Finding a Good Balance of Asynchronous and Synchronous Learning Activities
When we’re teaching in-person, we rarely thinking about the combination of synchronous and asynchronous learning in our courses. In general, students are asked to do the readings and then come to a required class meeting, where they have a chance to hear from the instructor and work with other students. Most of it is synchronous; students learn with everyone else at the same time.
When we teach remotely, we have a chance to find a different balance between synchronous and asynchronous learning. And for good reason: our students might find it challenging to meet online at the same time as everyone else. About 50% of our students have reported connectivity issues when it comes remote learning. So, we should consider when asynchronous learning is a better option and when synchronous learning is necessary.
Here are some key definitions:
eCampus Ontario offers a helpful definition here: “synchronous learning occurs when individuals participate in an online learning course at the same time but at different locations; . . . [t]his is done through software that creates a virtual classroom.” In synchronous learning, students are required to attend a course meeting at the same time as everyone else.
eCampus, again, is instructive; “when students participate in an online learning course at different times, it is known as asynchronous learning; asynchronous learning allows students to go through a course at their own pace.”
I think of finding the balance between synchronous and asynchronous learning activities as a chance to set the dial. On some occasions, we might set the dial by turning it all the way to the left, and offer only synchronous learning; or sometimes we’ll turn it the other way – all the way to the right – and have only asynchronous learning. More frequently, though, we’ll set it somewhere in between, finding a combination of asynchronous and synchronous learning activities that works well for our students’ learning.
But what is the right balance?
As with most questions about teaching, when it comes to finding a good balance of asynchronous and synchronous learning, there isn’t a single right answer. At the Centre for Teaching and Learning, though, we’re recommending that instructors offer as many asynchronous options as possible. And when synchronous learning is preferred or necessary: consider offering an asynchronous path.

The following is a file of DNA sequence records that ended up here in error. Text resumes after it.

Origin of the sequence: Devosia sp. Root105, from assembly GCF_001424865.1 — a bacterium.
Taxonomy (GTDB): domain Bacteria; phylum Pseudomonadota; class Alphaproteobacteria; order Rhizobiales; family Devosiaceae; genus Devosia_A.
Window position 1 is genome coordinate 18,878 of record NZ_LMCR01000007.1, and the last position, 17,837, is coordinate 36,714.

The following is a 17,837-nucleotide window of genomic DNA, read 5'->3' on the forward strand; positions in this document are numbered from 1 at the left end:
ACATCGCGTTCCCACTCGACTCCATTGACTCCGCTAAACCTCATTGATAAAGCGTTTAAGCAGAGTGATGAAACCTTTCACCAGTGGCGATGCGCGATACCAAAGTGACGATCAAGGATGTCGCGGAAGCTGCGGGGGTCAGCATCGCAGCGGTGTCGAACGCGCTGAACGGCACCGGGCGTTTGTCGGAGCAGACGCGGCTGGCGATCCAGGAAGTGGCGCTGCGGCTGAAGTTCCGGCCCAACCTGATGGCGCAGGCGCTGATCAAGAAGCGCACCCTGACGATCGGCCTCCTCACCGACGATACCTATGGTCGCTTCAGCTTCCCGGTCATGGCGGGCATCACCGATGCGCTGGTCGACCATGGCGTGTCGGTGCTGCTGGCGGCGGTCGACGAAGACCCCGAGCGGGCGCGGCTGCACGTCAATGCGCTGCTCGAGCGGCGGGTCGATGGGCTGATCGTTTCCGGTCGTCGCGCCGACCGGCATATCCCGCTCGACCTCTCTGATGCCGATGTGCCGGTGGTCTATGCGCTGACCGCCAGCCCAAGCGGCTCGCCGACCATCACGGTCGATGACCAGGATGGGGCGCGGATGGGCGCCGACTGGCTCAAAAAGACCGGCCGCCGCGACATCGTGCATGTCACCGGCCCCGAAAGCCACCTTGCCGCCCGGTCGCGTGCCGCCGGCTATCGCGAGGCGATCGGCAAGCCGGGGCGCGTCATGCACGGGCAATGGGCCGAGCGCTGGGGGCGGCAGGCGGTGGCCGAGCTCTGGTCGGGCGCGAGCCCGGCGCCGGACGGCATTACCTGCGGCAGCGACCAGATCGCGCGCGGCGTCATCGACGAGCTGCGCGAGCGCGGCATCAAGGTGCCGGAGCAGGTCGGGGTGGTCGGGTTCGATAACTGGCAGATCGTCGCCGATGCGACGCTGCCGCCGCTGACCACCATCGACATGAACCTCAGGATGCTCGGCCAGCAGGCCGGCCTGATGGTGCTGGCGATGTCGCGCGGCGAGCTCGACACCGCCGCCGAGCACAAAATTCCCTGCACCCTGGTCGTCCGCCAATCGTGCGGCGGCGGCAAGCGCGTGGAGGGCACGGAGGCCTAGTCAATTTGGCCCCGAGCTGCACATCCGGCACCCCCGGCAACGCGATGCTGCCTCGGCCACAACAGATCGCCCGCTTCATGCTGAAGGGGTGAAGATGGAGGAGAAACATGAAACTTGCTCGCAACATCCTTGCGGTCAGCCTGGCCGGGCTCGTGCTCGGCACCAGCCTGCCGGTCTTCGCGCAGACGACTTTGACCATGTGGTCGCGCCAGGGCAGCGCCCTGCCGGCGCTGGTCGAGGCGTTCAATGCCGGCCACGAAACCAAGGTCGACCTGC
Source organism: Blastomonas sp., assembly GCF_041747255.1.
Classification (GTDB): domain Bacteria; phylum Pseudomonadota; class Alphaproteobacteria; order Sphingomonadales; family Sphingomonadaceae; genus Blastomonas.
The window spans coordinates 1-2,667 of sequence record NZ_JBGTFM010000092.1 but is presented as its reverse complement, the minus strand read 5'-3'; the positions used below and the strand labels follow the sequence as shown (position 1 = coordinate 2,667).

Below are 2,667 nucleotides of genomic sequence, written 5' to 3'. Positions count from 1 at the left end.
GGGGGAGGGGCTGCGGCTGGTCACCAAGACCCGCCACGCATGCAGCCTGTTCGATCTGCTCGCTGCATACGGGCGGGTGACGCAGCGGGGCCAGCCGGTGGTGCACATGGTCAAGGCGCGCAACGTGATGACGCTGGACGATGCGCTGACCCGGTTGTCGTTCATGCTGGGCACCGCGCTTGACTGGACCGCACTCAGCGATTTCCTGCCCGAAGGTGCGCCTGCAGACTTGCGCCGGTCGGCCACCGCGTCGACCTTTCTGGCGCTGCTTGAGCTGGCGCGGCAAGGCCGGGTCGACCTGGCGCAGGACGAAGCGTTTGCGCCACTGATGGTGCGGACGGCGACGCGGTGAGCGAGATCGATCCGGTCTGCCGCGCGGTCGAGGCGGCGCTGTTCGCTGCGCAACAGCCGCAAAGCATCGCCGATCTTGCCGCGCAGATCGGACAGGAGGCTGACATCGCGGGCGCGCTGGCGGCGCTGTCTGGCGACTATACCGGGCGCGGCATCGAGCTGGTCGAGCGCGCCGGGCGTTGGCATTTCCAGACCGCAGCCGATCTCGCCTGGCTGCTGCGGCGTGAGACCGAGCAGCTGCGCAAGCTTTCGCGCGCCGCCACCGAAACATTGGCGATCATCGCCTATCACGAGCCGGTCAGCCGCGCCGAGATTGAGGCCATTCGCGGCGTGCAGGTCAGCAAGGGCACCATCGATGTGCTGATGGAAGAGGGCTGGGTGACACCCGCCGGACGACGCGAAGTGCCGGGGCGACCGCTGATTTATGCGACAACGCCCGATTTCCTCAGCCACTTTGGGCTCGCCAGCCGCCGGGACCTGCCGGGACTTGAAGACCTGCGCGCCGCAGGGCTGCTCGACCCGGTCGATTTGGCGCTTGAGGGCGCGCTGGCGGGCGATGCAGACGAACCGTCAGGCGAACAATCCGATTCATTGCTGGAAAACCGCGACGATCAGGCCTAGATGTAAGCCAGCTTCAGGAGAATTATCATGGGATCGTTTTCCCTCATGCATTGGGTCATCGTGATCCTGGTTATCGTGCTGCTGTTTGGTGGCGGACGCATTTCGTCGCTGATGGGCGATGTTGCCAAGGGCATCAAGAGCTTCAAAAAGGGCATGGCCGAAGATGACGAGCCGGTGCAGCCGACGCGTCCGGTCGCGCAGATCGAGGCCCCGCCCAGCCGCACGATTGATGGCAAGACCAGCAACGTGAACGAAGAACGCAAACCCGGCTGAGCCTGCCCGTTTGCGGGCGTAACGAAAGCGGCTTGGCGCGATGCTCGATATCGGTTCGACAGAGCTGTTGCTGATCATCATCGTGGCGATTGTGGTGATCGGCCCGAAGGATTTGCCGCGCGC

Here are some key questions to ask yourself as you consider choosing synchronous learning:
Am I willing to manage a virtual classroom?
Zoom takes some getting used to; and we have some guidelines that should help you along the way. IT’s work to get the Live Zoom Sessions link integrated into Blackboard will save a lot of headaches, too. Yet there is some strangeness to teaching in a virtual classroom. Some students will feel comfortable joining the class, but not turning on their cameras (which you should absolutely let them do). Some students will be inclined to listen to the lecture, but not participate. And there will be those times when something goes wrong when you’re live. If you’re choosing synchronous learning, you just have to be ready for those situations.
Is this the best way to connect with students?
Maybe! You might be more comfortable connecting with students in Zoom. Or you want to make sure that students can have their questions answered in real-time. Or you’re concerned about the capacity for students to learn a new way of studying. In all those cases, synchronous learning might be a good choice.
Is this the best way to discuss complex ideas?
Flower Darby (in the infinitely helpful Small Teaching Online) maps the need for synchronous learning onto Bloom’s taxonomy. As the learning moves up that pyramid, it’s good to have more synchronous learning.
I’m not sure I agree with every part of that argument; but I get the general point. As we teach more complex ideas and skills in upper levels of undergraduate study, we might find it helpful to meet, to discuss, test out, and refine our understanding by talking with one another in real time.
Can I also provide an asynchronous path?
IT and Trent Online surveyed our students, after we shifted to remote teaching for the remainder of the winter term last year. One of the most important findings of that survey was that 50% of students reported issues with their internet connectivity.
There are likely a lot of reasons for that difficulty. Maybe a student lives in a different time zone. Or maybe a sibling or a parent needs the internet at the same time. Or maybe the class is scheduled at the same time that the rest of the family, including the student’s children, are eating dinner. Or maybe they live in a remote or rural location where it’s difficult to have a reliable internet connection.
As instructors, we can’t be sure what our students are facing when they are learning at home. So, if we offer an asynchronous path (e.g., a recording of the lecture, a chance to tackle the class questions on a discussion board) for every synchronous activity, then we’re making our courses more equitable, easier to complete by everyone, no matter where they live or what resources they have access to.
Written by: Joel Baetz
Edited by: Terry Greene
Last Updated: August 28, 2020